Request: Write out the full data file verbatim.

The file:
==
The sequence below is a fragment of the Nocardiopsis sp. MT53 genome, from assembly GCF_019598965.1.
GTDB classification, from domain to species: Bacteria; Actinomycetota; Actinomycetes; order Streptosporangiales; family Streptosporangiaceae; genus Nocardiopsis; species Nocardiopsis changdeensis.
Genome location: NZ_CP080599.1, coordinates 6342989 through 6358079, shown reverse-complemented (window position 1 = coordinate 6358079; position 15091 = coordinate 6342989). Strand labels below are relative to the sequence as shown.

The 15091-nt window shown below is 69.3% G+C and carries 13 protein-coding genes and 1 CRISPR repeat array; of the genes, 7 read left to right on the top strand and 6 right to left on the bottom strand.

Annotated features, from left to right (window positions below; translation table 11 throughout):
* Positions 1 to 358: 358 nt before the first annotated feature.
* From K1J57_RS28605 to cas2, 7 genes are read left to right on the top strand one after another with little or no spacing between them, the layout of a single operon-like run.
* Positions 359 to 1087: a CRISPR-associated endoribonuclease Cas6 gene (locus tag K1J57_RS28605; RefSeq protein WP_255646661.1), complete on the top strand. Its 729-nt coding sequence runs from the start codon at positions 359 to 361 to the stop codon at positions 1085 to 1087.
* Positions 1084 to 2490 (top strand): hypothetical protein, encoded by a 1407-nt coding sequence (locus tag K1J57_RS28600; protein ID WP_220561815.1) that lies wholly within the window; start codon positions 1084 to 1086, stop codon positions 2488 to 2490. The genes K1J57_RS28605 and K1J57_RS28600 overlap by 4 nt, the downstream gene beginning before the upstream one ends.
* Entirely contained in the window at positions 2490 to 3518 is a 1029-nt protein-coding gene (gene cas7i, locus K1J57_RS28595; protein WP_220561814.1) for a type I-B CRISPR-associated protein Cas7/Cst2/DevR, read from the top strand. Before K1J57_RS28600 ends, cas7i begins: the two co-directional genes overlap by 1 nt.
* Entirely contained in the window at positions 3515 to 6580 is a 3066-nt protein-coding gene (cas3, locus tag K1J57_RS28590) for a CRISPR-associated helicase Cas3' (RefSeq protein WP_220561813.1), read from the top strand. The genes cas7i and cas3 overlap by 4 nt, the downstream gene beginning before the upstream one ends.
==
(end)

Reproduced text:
The sequence below is a fragment of the Nocardiopsis sp. MT53 genome, from assembly GCF_019598965.1.
GTDB classification, from domain to species: Bacteria; Actinomycetota; Actinomycetes; order Streptosporangiales; family Streptosporangiaceae; genus Nocardiopsis; species Nocardiopsis changdeensis.
Genome location: NZ_CP080599.1, coordinates 6342989 through 6358079, shown reverse-complemented (window position 1 = coordinate 6358079; position 15091 = coordinate 6342989). Strand labels below are relative to the sequence as shown.

The 15091-nt window shown below is 69.3% G+C and carries 13 protein-coding genes and 1 CRISPR repeat array; of the genes, 7 read left to right on the top strand and 6 right to left on the bottom strand.

Annotated features, from left to right (window positions below; translation table 11 throughout):
* Positions 1 to 358: 358 nt before the first annotated feature.
* From K1J57_RS28605 to cas2, 7 genes are read left to right on the top strand one after another with little or no spacing between them, the layout of a single operon-like run.
* Positions 359 to 1087: a CRISPR-associated endoribonuclease Cas6 gene (locus tag K1J57_RS28605; RefSeq protein WP_255646661.1), complete on the top strand. Its 729-nt coding sequence runs from the start codon at positions 359 to 361 to the stop codon at positions 1085 to 1087.
* Positions 1084 to 2490 (top strand): hypothetical protein, encoded by a 1407-nt coding sequence (locus tag K1J57_RS28600; protein ID WP_220561815.1) that lies wholly within the window; start codon positions 1084 to 1086, stop codon positions 2488 to 2490. The genes K1J57_RS28605 and K1J57_RS28600 overlap by 4 nt, the downstream gene beginning before the upstream one ends.
* Entirely contained in the window at positions 2490 to 3518 is a 1029-nt protein-coding gene (gene cas7i, locus K1J57_RS28595; protein WP_220561814.1) for a type I-B CRISPR-associated protein Cas7/Cst2/DevR, read from the top strand. Before K1J57_RS28600 ends, cas7i begins: the two co-directional genes overlap by 1 nt.
* Entirely contained in the window at positions 3515 to 6580 is a 3066-nt protein-coding gene (cas3, locus tag K1J57_RS28590) for a CRISPR-associated helicase Cas3' (RefSeq protein WP_220561813.1), read from the top strand. The genes cas7i and cas3 overlap by 4 nt, the downstream gene beginning before the upstream one ends.